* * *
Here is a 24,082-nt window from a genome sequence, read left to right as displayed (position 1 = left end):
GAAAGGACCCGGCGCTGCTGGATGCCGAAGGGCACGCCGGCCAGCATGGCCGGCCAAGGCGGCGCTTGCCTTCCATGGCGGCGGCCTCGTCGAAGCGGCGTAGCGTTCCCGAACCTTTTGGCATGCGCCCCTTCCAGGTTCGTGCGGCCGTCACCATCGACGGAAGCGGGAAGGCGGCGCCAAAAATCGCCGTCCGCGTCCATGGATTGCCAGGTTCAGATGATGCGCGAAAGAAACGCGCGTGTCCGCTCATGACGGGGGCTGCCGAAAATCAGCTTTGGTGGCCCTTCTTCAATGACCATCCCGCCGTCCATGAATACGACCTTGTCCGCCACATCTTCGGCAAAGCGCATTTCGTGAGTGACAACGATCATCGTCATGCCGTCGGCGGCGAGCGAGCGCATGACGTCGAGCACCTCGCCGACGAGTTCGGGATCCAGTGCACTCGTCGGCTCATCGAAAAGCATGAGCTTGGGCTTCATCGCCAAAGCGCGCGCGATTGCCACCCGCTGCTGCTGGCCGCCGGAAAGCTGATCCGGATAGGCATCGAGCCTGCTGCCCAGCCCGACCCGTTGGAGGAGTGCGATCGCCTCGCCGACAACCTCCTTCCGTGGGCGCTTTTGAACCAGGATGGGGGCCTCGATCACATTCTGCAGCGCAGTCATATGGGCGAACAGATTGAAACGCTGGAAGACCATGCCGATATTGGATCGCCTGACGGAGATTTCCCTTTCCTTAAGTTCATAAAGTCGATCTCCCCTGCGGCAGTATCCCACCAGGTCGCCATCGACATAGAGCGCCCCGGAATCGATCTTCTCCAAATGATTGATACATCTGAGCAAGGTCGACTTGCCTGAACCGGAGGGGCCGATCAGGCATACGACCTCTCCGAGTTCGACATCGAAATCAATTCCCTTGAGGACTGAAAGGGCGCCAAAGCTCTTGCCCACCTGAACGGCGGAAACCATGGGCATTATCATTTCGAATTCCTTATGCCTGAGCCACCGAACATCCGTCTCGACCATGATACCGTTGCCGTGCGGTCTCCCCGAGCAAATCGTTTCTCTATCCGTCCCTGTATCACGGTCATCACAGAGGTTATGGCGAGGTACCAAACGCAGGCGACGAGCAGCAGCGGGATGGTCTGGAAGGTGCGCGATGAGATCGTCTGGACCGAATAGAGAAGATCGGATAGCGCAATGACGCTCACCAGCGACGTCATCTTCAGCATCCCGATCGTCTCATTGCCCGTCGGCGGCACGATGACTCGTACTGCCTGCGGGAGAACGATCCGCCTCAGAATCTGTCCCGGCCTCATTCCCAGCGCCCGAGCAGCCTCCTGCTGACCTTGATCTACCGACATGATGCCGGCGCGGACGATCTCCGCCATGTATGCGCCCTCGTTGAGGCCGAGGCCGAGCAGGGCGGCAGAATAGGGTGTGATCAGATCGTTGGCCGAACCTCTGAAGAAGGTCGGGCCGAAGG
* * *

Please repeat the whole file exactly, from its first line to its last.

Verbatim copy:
Here is a 24,082-nt window from a genome sequence, read left to right as displayed (position 1 = left end):
GAAAGGACCCGGCGCTGCTGGATGCCGAAGGGCACGCCGGCCAGCATGGCCGGCCAAGGCGGCGCTTGCCTTCCATGGCGGCGGCCTCGTCGAAGCGGCGTAGCGTTCCCGAACCTTTTGGCATGCGCCCCTTCCAGGTTCGTGCGGCCGTCACCATCGACGGAAGCGGGAAGGCGGCGCCAAAAATCGCCGTCCGCGTCCATGGATTGCCAGGTTCAGATGATGCGCGAAAGAAACGCGCGTGTCCGCTCATGACGGGGGCTGCCGAAAATCAGCTTTGGTGGCCCTTCTTCAATGACCATCCCGCCGTCCATGAATACGACCTTGTCCGCCACATCTTCGGCAAAGCGCATTTCGTGAGTGACAACGATCATCGTCATGCCGTCGGCGGCGAGCGAGCGCATGACGTCGAGCACCTCGCCGACGAGTTCGGGATCCAGTGCACTCGTCGGCTCATCGAAAAGCATGAGCTTGGGCTTCATCGCCAAAGCGCGCGCGATTGCCACCCGCTGCTGCTGGCCGCCGGAAAGCTGATCCGGATAGGCATCGAGCCTGCTGCCCAGCCCGACCCGTTGGAGGAGTGCGATCGCCTCGCCGACAACCTCCTTCCGTGGGCGCTTTTGAACCAGGATGGGGGCCTCGATCACATTCTGCAGCGCAGTCATATGGGCGAACAGATTGAAACGCTGGAAGACCATGCCGATATTGGATCGCCTGACGGAGATTTCCCTTTCCTTAAGTTCATAAAGTCGATCTCCCCTGCGGCAGTATCCCACCAGGTCGCCATCGACATAGAGCGCCCCGGAATCGATCTTCTCCAAATGATTGATACATCTGAGCAAGGTCGACTTGCCTGAACCGGAGGGGCCGATCAGGCATACGACCTCTCCGAGTTCGACATCGAAATCAATTCCCTTGAGGACTGAAAGGGCGCCAAAGCTCTTGCCCACCTGAACGGCGGAAACCATGGGCATTATCATTTCGAATTCCTTATGCCTGAGCCACCGAACATCCGTCTCGACCATGATACCGTTGCCGTGCGGTCTCCCCGAGCAAATCGTTTCTCTATCCGTCCCTGTATCACGGTCATCACAGAGGTTATGGCGAGGTACCAAACGCAGGCGACGAGCAGCAGCGGGATGGTCTGGAAGGTGCGCGATGAGATCGTCTGGACCGAATAGAGAAGATCGGATAGCGCAATGACGCTCACCAGCGACGTCATCTTCAGCATCCCGATCGTCTCATTGCCCGTCGGCGGCACGATGACTCGTACTGCCTGCGGGAGAACGATCCGCCTCAGAATCTGTCCCGGCCTCATTCCCAGCGCCCGAGCAGCCTCCTGCTGACCTTGATCTACCGACATGATGCCGGCGCGGACGATCTCCGCCATGTATGCGCCCTCGTTGAGGCCGAGGCCGAGCAGGGCGGCAGAATAGGGTGTGATCAGATCGTTGGCCGAACCTCTGAAGAAGGTCGGGCCGAAGG